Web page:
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The Place of Law
edited by Austin Sarat, Lawrence Douglas and Martha Umphrey
University of Michigan Press, 2003
eISBN: 978-0-472-02208-3 | Paper: 978-0-472-03158-0 | Cloth: 978-0-472-11350-7
Library of Congress Classification K212.P58 2003
Dewey Decimal Classification 340.1

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ABOUT THIS BOOK
It has long been standard practice in legal studies to identify the place of law within the social order. And yet, as The Place of Law suggests, the meaning of the concept of "the place of law" is not self-evident.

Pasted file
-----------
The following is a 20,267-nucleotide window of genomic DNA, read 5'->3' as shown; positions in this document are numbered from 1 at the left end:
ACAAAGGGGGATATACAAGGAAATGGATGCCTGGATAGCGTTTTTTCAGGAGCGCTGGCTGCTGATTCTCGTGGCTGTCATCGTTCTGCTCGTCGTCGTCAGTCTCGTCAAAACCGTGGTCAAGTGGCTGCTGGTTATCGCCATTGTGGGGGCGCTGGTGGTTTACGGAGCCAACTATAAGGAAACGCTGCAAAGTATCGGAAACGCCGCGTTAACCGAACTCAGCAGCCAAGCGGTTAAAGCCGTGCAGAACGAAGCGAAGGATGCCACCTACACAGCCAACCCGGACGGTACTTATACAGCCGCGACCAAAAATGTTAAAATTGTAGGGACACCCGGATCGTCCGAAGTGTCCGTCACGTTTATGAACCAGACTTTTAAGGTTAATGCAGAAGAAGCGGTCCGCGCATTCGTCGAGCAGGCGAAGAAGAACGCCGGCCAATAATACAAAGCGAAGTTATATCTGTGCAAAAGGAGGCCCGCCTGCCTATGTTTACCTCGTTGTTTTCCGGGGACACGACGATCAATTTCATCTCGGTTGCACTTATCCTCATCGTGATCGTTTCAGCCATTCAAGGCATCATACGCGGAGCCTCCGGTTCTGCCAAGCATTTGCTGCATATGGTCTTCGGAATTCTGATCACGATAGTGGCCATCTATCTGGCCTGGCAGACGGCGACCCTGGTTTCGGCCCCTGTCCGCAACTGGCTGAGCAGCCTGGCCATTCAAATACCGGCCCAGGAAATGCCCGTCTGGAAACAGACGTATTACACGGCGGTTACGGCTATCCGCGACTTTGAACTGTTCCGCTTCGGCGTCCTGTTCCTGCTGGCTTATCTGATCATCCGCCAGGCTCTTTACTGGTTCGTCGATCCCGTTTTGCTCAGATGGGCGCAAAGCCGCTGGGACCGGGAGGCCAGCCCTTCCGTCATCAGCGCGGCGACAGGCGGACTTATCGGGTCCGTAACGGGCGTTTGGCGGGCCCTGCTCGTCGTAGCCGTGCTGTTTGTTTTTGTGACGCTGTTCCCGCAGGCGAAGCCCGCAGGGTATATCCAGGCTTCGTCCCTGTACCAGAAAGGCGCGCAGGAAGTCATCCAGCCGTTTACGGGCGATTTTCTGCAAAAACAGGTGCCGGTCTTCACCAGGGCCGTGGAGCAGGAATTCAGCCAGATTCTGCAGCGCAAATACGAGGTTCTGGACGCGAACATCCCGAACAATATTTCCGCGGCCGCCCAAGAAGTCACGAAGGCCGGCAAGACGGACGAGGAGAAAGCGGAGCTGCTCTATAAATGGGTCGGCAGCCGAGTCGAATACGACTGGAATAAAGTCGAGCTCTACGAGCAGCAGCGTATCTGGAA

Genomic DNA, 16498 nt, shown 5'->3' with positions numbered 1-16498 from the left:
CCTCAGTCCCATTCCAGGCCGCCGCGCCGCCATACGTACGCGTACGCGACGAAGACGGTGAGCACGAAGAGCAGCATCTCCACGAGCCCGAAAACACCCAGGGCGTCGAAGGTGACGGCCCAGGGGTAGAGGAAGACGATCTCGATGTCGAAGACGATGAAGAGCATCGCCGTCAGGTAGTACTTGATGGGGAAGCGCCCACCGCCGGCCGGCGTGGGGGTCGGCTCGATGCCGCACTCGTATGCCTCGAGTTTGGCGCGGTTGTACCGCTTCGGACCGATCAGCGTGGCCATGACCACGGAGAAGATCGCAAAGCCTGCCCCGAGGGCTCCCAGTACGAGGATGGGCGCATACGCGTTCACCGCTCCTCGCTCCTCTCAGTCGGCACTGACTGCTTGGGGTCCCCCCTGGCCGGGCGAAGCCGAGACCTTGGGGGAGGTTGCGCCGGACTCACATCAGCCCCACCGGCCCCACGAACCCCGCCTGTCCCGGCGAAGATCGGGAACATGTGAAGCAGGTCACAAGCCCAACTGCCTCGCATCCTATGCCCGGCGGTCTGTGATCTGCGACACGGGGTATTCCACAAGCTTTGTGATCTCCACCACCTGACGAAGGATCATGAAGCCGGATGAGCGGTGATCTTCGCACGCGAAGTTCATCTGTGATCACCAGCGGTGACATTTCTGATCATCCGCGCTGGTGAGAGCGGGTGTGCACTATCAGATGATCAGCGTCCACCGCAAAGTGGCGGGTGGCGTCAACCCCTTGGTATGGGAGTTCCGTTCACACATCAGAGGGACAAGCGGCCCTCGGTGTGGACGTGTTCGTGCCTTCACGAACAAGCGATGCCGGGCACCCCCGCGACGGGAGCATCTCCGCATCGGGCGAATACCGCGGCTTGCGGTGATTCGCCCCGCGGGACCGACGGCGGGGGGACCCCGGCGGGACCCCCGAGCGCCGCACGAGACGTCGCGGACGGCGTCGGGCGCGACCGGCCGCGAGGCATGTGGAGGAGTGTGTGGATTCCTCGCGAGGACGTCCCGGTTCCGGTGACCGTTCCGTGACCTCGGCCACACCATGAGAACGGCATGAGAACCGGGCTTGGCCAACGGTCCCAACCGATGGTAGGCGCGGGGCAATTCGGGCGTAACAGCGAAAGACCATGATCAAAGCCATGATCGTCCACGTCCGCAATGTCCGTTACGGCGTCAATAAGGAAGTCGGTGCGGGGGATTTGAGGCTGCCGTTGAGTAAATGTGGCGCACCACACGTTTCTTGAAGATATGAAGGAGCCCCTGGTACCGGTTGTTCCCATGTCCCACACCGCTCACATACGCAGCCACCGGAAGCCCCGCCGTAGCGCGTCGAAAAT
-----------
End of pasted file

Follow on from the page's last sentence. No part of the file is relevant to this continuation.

This book helps us see how the law defines territory and attempts to keep things in place; it shows how law can be, and is, used to create particular kinds of places -- differentiating, for example, individual property from public land. And it looks at place as a metaphor that organizes the way we see the world. This important new book urges us to ask about the usefulness of metaphors of place in the design of legal regulation.

See other books on: Douglas, Lawrence | Jurisdiction | Place | Sarat, Austin | Umphrey, Martha
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